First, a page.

bind-process 3
 stick-table type ip size 10k peers article
 stick on src
 server s1 10.0.0.3:4444 check

Log


log-tag


It is now possible to position a syslog tag per process, frontend or backend. Purpose is to ease the job of syslog servers when classifying logs.
If no log-tag is provided, the default value is the program name.

Example applied to the configuration snipplet right above:

frontend f_scalessl
 log-tag SSL
[...]

frontend f_myapp
 log-tag CLEAR
[...]

New log format variables


New log format variables have appeared:

  • %HM: HTTP method (ex: POST)
  • %HP: HTTP request URI without query string (path)
  • %HQ: HTTP request URI query string (ex: ?bar=baz)
  • %HU: HTTP request URI (ex: /foo?bar=baz)
  • %HV: HTTP version (ex: HTTP/1.0)

Server IP resolution using DNS at runtime


In 1.5 and before, HAProxy performed DNS resolution when parsing configuration, in a synchronous mode and using the glibc (hence /etc/resolv.conf file).
Now, HAProxy can perform DNS resolution at runtime, in an asynchronous way and update server IP on the fly. This is very convenient in environment like Docker or Amazon Web Service where server IPs can be changed at any time.
Configuration example applied to docker. A dnsmasq is used as an interface between /etc/hosts file (where docker stores server IPs) and HAProxy:

resolvers docker
 nameserver dnsmasq 127.0.0.1:53

defaults
 mode http
 log global
 option httplog

frontend f_myapp
 bind :80
 default_backend b_myapp

backend b_myapp
 server s1 nginx1:80 check resolvers docker resolve-prefer ipv4

Then, let’s restart s1 with the command “docker restart nginx1” and let’s have a look at the magic in the logs:
(...) haproxy[15]: b_myapp/nginx1 changed its IP from 172.16.0.4 to 172.16.0.6 by docker/dnsmasq.

HTTP rules


New HTTP rules have appeared:

  • http-request: capture, set-method, set-uri, set-map, set-var, track-scX, sc-in-gpc0, sc-inc-gpt0, silent-drop
  • http-response: capture, set-map, set-var, sc-inc-gpc0, sc-set-gpt0, silent-drop, redirect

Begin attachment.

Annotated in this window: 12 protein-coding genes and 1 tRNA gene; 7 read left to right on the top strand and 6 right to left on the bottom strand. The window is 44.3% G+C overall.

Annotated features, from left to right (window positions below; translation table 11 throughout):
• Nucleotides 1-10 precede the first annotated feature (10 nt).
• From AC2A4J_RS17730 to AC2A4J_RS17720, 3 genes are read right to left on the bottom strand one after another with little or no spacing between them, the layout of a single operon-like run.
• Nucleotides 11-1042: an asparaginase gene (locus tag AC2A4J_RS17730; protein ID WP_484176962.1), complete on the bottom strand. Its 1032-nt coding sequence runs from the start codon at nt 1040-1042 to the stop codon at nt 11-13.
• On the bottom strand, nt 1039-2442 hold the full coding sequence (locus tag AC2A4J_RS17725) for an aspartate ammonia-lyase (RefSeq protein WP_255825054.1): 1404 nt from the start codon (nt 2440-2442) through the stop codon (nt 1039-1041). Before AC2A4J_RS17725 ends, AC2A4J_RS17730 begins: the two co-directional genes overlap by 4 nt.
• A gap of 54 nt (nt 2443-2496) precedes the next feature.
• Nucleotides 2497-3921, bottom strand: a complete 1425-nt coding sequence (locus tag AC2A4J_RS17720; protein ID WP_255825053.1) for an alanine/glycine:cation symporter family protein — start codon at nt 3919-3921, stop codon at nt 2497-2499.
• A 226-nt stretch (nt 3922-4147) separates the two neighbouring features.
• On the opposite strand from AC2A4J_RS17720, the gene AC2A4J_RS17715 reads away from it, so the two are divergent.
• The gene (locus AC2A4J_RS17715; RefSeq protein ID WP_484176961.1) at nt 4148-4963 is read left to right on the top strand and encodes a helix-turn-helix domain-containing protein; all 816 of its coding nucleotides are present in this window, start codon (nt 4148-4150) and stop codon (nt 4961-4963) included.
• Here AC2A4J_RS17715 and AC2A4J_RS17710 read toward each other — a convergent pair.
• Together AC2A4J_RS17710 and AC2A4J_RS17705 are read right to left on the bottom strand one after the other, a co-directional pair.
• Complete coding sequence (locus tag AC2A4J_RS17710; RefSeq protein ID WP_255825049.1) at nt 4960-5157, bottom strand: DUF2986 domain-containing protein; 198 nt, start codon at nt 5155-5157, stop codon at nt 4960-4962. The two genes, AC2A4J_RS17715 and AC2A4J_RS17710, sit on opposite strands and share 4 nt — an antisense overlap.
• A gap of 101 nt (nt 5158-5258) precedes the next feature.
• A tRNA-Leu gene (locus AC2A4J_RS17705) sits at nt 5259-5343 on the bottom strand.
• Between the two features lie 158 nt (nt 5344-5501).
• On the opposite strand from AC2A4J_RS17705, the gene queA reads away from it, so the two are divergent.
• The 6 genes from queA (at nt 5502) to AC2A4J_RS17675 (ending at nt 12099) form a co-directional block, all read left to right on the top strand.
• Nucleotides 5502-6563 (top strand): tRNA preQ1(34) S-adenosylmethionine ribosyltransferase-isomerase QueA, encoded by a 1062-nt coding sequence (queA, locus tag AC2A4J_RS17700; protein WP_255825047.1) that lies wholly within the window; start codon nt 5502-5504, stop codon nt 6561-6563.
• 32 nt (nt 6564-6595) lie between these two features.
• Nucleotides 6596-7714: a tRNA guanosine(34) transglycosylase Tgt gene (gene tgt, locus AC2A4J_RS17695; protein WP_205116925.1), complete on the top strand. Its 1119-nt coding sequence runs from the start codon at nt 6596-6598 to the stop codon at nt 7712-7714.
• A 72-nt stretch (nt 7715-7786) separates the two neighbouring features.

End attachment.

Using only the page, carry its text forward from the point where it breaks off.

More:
Variables


We often used HTTP header fields to store temporary data in HAProxy. With 1.6, we can now define variables.
A variable is available for a scope: session, transaction (request or response), request, response.
A variable name is prefixed by its scope (sess, txn, req, res), a dot ‘.’ and a tag composed by ‘a-z’, ‘A-Z’, ‘0-9’ and ‘_’.

Let’s rewrite the capture example using variables

global
 # variables memory consumption, in bytes
 tune.vars.global-max-size 1048576
 tune.vars.reqres-max-size     512
 tune.vars.sess-max-size      2048
 tune.vars.txn-max-size        256

defaults
 mode http

frontend f_myapp
 bind :9001
 http-request set-var(txn.host) req.hdr(Host)
 http-request set-var(txn.ua) req.hdr(User-Agent)
 default_backend b_myapp

backend b_myapp
 http-response set-header Your-Host %[var(txn.host)]
 http-response set-header Your-User-Agent %[var(txn.ua)]
 server s1 10.0.0.3:4444 check

mailers


Now, HAProxy can send emails when server states change (mainly goes DOWN), so your sysadmins/devos won’t sleep anymore :). It used to be able to log only before.

mailers mymailers
 mailer smtp1 192.168.0.1:587 
 mailer smtp2 192.168.0.2:587 
 
backend mybackend 
 mode tcp 
 balance roundrobin
 email-alert mailers mymailers
 email-alert from test1@horms.org
 email-alert to test2@horms.org
 server srv1 192.168.0.30:80
 server srv2 192.168.0.31:80

Processing of HTTP request body


Until 1.5 included, HAProxy could process only HTTP request headers. It can now access request body.
Simply enable the statement below in your frontend or backend to give HAProxy this ability:

option http-buffer-request

Protection against slow-POST attacks


slow-POST attacks are like the slowlorys one, except that HTTP header are sent quicly, but request body are sent very slowly.
Once enabled, the timeout http-request parameters also apply to the POSTED data.

Fetch methods


A few new fetch methods now exists to play with the body: req.body, req.body_param, req.body_len, req.body_size, etc…

Short example to detect “SELECT *” string in a request POST body, and of course how to deny it: